The dawn of the age of the drones:An Australian privacy law perspective
Butler, Desmond A. (2014) The dawn of the age of the drones:An Australian privacy law perspective. UNSW Law Journal, 37(2), pp. 434-470.
Suppose a homeowner habitually enjoys sunbathing in his or her backyard, protected by a high fence from prying eyes, including those of an adolescent neighbour. In times past such homeowners could be assured that they might go about their activities without a threat to their privacy. However, recent years have seen technological advances in the development of unmanned aerial vehicles (‘UAVs’), also known colloquially as drones, that have allowed them to become more reduced in size, complexity and price. UAVs today include models retailing to the public for less than $350 and with an ease of operation that enables them to serve as mobile platforms for miniature cameras. These machines now mean that for individuals like the posited homeowner’s adolescent neighbour, barriers such as high fences no longer constitute insuperable obstacles to their voyeuristic endeavours. Moreover, ease of access to the internet and video sharing websites provides a ready means of sharing any recordings made with such cameras with a wide audience. Persons in the homeowner’s position might understandably seek some form of redress for such egregious invasions of their privacy. Other than some kind of self-help, what alternative measures may be available?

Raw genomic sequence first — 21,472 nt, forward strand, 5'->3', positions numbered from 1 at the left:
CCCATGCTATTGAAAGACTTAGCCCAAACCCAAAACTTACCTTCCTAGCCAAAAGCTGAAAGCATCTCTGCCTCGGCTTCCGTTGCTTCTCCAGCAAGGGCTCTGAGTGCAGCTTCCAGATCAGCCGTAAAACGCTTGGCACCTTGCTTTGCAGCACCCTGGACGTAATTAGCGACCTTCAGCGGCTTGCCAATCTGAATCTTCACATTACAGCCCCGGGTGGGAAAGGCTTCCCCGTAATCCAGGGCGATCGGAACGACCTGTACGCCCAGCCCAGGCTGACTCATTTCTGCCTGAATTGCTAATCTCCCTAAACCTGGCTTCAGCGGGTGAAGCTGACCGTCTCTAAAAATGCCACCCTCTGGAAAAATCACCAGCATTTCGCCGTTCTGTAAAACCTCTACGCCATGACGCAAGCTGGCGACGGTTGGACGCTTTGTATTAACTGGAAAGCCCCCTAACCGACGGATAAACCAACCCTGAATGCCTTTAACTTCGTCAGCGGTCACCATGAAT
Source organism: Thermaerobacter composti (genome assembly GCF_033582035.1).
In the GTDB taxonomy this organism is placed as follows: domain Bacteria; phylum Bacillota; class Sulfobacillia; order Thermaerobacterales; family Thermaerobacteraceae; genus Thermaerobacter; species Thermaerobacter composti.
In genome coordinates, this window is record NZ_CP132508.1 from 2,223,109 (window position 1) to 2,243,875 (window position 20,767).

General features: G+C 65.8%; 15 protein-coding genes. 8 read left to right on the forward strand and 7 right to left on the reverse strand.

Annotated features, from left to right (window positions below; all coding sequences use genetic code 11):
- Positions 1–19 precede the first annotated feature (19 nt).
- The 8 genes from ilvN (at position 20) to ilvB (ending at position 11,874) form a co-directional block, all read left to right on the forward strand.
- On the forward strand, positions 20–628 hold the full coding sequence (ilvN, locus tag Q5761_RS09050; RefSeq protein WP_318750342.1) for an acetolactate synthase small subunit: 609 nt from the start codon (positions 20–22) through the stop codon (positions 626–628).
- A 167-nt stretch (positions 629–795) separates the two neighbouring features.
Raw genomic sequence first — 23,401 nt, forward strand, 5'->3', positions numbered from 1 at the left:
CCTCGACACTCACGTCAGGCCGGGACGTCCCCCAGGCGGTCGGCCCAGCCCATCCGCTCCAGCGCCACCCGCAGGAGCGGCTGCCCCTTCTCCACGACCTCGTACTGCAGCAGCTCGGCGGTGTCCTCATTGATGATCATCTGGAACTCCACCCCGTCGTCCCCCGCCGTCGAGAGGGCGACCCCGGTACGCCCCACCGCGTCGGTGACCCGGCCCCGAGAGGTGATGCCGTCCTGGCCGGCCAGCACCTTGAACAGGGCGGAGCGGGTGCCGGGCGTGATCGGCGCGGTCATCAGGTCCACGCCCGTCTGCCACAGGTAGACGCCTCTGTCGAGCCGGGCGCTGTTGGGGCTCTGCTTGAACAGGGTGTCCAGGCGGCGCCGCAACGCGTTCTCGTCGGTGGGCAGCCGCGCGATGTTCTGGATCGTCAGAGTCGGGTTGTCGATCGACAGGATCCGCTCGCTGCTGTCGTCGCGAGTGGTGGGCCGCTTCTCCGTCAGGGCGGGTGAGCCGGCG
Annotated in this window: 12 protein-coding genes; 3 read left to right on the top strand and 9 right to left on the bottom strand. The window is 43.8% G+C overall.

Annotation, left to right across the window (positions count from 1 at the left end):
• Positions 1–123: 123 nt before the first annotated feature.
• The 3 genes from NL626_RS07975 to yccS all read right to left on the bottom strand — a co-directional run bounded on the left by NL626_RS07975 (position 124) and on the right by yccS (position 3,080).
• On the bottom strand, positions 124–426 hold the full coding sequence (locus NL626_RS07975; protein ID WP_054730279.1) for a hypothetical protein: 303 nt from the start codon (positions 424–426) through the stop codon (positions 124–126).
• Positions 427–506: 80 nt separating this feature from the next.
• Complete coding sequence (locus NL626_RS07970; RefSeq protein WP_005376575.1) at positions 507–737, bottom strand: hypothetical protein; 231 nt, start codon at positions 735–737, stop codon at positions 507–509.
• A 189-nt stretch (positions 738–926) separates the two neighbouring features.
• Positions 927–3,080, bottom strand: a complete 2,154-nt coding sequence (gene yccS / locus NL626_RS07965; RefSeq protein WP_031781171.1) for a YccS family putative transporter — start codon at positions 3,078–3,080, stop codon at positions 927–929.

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|Item Type:||Journal Article|
|Keywords:||privacy law, drones|
|Subjects:||Australian and New Zealand Standard Research Classification > LAW AND LEGAL STUDIES (180000) > LAW (180100)|
|Divisions:||Current > QUT Faculties and Divisions > Faculty of Law
Current > Schools > School of Law
|Copyright Owner:||Copyright 2014 University of New South Wales|
|Deposited On:||30 Apr 2015 22:59|
|Last Modified:||03 May 2015 21:46|
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